Hi, how are you today? I hope this is a good day for you.
You know, there are some things we can afford to lose in life. In recovery programs, for
example, as well as in church, you can afford to lose your pride and ego. (In fact, it may happen whether you like it or not.)
You can afford to lose your car if there are too many repairs needed for it, and buy another one.
In other words, it’s not a life or death thing. At worst, you may have to get rides from people until your car is fixed, if you keep it. But still, you could afford to lose it.
You can afford to lose some of your possessions, like if you have a yard sale, or donate to Goodwill or a church or other worthy organization.
But there are some things that you can’t afford to lose. For example, you can’t afford to lose your home, or else where would you live? You can’t afford to lose your job (unless you have another one lined up), because you need that income to live off. You can’t afford to wreck your credit, although too many people with bipolar disorder do. Then it’s a mess trying to establish your credit back.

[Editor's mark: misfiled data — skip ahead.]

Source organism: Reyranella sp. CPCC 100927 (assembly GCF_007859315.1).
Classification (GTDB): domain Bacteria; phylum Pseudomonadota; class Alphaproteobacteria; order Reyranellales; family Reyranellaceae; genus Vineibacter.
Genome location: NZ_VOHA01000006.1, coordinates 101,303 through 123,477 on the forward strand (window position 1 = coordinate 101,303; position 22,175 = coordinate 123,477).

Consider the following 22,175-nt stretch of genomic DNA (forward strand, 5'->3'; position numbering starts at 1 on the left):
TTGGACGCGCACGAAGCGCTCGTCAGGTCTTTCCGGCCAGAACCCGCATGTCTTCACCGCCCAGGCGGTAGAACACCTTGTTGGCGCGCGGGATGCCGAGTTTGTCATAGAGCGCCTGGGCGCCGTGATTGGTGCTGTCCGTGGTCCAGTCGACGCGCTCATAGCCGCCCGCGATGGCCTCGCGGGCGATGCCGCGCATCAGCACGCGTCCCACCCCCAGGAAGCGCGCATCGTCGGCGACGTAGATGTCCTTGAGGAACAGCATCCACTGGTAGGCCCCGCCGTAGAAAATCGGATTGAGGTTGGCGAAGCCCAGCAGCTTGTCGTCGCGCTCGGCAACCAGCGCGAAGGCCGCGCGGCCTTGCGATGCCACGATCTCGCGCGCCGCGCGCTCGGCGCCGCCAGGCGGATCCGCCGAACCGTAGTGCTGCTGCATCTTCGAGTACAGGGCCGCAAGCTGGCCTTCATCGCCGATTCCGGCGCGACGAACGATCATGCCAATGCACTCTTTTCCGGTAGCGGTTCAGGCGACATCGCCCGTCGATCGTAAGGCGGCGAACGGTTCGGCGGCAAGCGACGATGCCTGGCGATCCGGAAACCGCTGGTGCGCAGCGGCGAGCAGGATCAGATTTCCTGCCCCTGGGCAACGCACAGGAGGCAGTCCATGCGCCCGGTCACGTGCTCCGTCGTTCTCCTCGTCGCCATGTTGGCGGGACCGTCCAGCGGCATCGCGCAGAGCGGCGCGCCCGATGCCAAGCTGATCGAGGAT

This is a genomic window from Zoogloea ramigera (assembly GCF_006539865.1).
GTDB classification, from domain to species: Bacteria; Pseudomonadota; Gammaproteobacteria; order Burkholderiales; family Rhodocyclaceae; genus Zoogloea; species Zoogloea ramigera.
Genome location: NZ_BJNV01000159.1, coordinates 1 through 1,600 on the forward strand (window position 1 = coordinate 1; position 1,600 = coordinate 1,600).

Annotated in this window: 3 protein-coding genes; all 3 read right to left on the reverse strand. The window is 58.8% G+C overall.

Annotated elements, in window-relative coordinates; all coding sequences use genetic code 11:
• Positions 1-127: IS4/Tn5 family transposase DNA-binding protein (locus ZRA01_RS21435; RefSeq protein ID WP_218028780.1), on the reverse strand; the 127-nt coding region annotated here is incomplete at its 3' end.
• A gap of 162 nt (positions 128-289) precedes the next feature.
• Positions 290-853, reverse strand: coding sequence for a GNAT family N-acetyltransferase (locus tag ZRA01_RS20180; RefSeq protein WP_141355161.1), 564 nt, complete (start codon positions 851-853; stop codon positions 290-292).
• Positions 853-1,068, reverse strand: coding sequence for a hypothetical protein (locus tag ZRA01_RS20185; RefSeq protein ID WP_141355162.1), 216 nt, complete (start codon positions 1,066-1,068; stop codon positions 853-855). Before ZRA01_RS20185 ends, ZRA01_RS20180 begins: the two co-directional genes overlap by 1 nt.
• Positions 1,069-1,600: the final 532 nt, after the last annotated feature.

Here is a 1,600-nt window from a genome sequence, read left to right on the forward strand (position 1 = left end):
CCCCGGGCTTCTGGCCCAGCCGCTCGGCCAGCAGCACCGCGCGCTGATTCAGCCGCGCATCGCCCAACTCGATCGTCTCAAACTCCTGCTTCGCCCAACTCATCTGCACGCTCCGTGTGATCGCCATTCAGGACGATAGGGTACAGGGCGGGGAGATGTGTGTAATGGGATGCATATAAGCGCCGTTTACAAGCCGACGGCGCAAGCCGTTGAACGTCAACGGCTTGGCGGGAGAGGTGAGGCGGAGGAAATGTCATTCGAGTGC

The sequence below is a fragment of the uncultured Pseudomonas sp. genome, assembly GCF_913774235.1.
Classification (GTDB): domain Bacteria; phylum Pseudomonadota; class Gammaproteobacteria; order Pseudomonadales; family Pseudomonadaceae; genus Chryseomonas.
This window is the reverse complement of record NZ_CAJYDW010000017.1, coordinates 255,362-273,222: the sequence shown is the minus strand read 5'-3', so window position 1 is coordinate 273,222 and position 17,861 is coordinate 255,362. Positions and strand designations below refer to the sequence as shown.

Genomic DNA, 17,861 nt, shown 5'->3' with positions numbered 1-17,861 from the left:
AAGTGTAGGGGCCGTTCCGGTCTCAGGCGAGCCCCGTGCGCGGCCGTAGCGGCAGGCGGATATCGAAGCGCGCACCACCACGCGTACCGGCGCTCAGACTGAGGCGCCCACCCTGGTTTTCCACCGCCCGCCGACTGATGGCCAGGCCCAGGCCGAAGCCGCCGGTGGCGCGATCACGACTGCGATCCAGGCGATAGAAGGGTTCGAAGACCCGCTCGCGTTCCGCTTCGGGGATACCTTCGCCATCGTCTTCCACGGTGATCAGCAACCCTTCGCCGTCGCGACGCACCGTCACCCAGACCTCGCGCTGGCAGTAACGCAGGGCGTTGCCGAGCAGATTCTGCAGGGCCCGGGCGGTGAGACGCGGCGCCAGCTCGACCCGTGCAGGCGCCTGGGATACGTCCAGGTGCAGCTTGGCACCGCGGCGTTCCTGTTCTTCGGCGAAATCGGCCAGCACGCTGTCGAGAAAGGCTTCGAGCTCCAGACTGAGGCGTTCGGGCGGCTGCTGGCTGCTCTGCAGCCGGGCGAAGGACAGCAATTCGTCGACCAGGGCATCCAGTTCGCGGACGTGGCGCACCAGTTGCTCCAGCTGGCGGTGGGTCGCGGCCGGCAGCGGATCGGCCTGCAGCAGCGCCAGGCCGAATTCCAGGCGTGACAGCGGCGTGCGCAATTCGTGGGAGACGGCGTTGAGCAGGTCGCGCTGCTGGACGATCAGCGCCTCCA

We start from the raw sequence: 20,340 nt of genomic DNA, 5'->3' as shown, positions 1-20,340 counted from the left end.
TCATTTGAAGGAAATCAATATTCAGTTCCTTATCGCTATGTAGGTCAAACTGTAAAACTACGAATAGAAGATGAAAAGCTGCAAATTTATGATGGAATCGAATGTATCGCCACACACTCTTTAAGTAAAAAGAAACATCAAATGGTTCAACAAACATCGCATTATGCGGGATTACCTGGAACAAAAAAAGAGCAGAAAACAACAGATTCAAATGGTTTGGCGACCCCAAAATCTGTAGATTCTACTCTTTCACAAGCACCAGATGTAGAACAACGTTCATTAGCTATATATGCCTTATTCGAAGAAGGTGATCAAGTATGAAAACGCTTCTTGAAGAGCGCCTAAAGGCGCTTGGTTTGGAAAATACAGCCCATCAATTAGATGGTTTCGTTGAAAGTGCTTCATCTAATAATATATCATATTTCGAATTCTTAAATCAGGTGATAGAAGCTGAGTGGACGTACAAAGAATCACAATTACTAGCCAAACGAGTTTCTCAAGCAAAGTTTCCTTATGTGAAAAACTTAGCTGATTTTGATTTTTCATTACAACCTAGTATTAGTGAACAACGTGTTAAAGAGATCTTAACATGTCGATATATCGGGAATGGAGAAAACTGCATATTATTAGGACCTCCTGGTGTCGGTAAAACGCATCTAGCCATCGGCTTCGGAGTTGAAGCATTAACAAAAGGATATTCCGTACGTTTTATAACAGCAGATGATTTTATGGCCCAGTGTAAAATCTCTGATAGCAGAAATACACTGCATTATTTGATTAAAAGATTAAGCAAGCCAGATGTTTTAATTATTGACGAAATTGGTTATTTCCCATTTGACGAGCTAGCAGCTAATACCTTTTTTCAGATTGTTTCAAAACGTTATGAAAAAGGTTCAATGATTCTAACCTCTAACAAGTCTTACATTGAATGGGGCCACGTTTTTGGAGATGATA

Your loved one can’t afford to lose your support. Your support is invaluable to them, as it helps them to deal with their bipolar disorder. Your loved one can’t afford to lose their commitment to take their medication. If they lose that commitment, it could lead to going into a bipolar episode, or worse, it could take their life! So they definitely cannot afford to stop taking their medication.
They can’t afford to lose their doctor, psychiatrist, therapist and any other member of their treatment team, either. Because these people help them as much as you do. Your loved one cannot afford to lose sleep, either. Because loss of sleep is one of the biggest triggers to a bipolar episode.
And what about you? You can’t afford to NOT take care of yourself, because your loved one and family need you. You can’t afford to lose your self-esteem and self-respect. These are very important to anyone to have, whether they are dealing with bipolar disorder or not. Your self-esteem and self-respect are how you feel about yourself. And you need to feel good about yourself.
Some supporters suffer in this area, because they believe that their support is directly related to
their loved one’s bipolar disorder. In other words, if their loved one isn’t doing well, or goes into an episode, they blame themselves. They think negatively. They believe that since their loved one isn’t doing well, that it means that they’re not a good supporter. But that isn’t true.
The struggle for bipolar stability falls outside your responsibility as a supporter. You can be the best supporter in the world, and your loved one will still go into episodes.
Well, I have to go!